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  • Okay, if Clarence is supposed to be such a bungler, how did he manage to make it so George had never been born without causing George himself to, you know, cease to exist? I'd think it would have wound up with "Okay, George, you got your wish. You've never been born. Now... George? George? Where'd you go, George?"
    • I always thought that such a feat is beyond the means of one demoted angel. Clarence probably sent off a quick telepathic communique to the higher-ups and they did it for him.
      • He did. A huge wind came up and banged the door open. Clarence leaned out and yelled "You don't have to make all that fuss about it!" before shutting the door.
    • "You've been given a great gift, George -- a chance to see what the world would be like without you."
    • I think it's pretty well implied that in the alternate timeline George still "exists" in the same sense that Clarence exists, as a "nobody", a disembodied spirit given a body ex nihilo by supernatural means.
    • So George and Clarence are Nobodies? Freaking sweet.
      • We need fanart of George and Clarence in Organization XIII robes, stat!
  • How is it that George's absence not only affected the weather (in one reality, it's snowing when it's not in the other), but Mary's eyesight? She's wearing glasses in the Pottersville reality, but doesn't in the Bedford Falls world.
    • Maybe without George, Mary spent all the time she'd have otherwise spent chasing after kids working at the library and reading, and her eyes have weakened. The weather, um, maybe Zuzu has magical weather powers or...um, okay, you've got me there.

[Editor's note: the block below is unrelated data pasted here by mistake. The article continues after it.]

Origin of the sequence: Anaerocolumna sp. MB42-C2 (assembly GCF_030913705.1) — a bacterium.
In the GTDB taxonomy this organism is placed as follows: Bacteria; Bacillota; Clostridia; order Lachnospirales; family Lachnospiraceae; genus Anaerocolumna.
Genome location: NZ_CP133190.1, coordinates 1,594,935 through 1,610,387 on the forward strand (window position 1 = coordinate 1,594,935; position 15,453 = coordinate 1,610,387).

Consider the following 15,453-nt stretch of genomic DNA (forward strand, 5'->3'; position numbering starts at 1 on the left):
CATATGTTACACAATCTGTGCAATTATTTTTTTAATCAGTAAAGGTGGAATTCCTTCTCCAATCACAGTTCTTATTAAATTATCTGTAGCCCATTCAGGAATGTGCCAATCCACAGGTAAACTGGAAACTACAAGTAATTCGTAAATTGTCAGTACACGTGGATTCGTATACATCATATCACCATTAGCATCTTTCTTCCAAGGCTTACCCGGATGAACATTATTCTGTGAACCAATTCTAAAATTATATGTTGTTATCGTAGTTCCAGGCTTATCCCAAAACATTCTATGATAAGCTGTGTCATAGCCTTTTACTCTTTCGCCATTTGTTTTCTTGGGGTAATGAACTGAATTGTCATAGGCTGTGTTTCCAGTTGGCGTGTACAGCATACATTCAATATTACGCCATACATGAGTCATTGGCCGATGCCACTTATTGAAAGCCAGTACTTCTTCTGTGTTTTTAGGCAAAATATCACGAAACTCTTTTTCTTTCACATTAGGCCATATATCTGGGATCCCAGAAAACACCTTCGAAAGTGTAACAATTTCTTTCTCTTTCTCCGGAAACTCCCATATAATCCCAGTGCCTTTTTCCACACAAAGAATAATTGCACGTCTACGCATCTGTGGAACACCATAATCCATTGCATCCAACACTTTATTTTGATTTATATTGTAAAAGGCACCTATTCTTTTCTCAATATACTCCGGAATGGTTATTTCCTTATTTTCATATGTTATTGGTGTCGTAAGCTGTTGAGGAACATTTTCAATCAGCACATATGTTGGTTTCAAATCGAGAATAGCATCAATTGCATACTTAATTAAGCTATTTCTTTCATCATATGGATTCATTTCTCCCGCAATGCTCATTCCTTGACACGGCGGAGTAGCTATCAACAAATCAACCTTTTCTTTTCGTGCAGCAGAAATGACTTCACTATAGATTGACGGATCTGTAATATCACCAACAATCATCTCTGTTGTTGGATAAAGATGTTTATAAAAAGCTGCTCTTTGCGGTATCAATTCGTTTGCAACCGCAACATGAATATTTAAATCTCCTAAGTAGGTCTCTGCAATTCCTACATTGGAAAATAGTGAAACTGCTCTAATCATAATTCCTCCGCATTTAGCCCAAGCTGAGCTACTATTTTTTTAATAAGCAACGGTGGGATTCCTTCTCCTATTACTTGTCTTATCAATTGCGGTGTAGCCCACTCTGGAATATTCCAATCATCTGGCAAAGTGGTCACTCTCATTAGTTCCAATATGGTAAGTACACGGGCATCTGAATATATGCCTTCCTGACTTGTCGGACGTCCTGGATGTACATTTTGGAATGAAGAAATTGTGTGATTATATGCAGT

• She doesn't wear glasses because she doesn't read enough to notice she needs them. Second one, butterfly effect.
    • The housing developments in Pottersville are less convivially designed than Bedford Falls. They emphasize commercial interests over preserving community life; a lot more commercial thoroughfares funneling traffic to the commercial districts, a lot less walkable space, a lot fewer family businesses as opposed to nasty roadhouse establishments (like Nick's vs. Martini's) that pull in wanderers and truckers. In general, a lot higher volume of automobile through-traffic, a lot more congestion... and therefore a lot more air pollution, which over decades of time would affect the local climate. I am the master of Fanwank Fu.
    • The snowing is an Empathic Environment; what the symbolism of the snow is, I'm not sure. As for Mary's glasses, she was leaving the library. Did we ever see her reading a book during the timeline with George alive? Maybe she uses reading glasses in that one, too.
      • Maybe it's a twisted form of Snow Means Death? (Snow Means You Don't Exist?)
        • Except that the snow was in the Bedford Falls reality, not in Pottersville.
      • Mary no longer cares to look her very best, so why would she ever take the glasses off? She's permanently depressed, having never gotten what she wanted out of life.
    • It's all explained in chaos theory...
    • George punched her once and it fixed the shape of her eyeballs.
  • Why didn't Clarence tell George that Potter stole the $8,000.00? Not that it would have made any difference; George couldn't exactly go the police and accuse Potter of theft with the evidence "An angel told me," and Potter probably owns the Bedford Falls law enforcement, anyway. But it might have helped George realize everything wasn't his fault.
    • As you said, it wouldn't have made any difference. It was the uncle that misplaced the money, not George. Telling George that Potter had the money could only cause George to confront the banker with something he couldn't prove. Clarence probably already knew that if he could keep George from killing himself that the necessary money would come from his friends.